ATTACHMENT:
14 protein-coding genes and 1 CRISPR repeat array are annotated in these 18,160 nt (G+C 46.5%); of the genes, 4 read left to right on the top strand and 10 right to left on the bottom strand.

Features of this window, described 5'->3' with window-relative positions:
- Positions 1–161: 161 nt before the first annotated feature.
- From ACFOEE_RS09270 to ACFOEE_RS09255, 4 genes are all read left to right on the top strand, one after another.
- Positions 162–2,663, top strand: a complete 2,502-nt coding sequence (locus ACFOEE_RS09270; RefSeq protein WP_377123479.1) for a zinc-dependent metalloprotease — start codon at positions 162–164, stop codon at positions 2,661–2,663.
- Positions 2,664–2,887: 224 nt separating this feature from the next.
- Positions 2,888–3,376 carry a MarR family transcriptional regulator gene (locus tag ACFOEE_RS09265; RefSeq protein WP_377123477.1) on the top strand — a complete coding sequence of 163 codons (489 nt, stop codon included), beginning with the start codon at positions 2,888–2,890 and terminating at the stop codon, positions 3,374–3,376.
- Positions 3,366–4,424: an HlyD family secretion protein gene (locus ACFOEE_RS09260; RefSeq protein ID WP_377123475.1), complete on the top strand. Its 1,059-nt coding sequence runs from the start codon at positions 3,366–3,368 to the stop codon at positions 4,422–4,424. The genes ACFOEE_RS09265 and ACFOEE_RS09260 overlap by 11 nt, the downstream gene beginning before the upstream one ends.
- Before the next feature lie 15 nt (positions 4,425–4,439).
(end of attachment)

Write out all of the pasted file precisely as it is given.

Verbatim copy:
14 protein-coding genes and 1 CRISPR repeat array are annotated in these 18,160 nt (G+C 46.5%); of the genes, 4 read left to right on the top strand and 10 right to left on the bottom strand.

Features of this window, described 5'->3' with window-relative positions:
- Positions 1–161: 161 nt before the first annotated feature.
- From ACFOEE_RS09270 to ACFOEE_RS09255, 4 genes are all read left to right on the top strand, one after another.
- Positions 162–2,663, top strand: a complete 2,502-nt coding sequence (locus ACFOEE_RS09270; RefSeq protein WP_377123479.1) for a zinc-dependent metalloprotease — start codon at positions 162–164, stop codon at positions 2,661–2,663.
- Positions 2,664–2,887: 224 nt separating this feature from the next.
- Positions 2,888–3,376 carry a MarR family transcriptional regulator gene (locus tag ACFOEE_RS09265; RefSeq protein WP_377123477.1) on the top strand — a complete coding sequence of 163 codons (489 nt, stop codon included), beginning with the start codon at positions 2,888–2,890 and terminating at the stop codon, positions 3,374–3,376.
- Positions 3,366–4,424: an HlyD family secretion protein gene (locus ACFOEE_RS09260; RefSeq protein ID WP_377123475.1), complete on the top strand. Its 1,059-nt coding sequence runs from the start codon at positions 3,366–3,368 to the stop codon at positions 4,422–4,424. The genes ACFOEE_RS09265 and ACFOEE_RS09260 overlap by 11 nt, the downstream gene beginning before the upstream one ends.
- Before the next feature lie 15 nt (positions 4,425–4,439).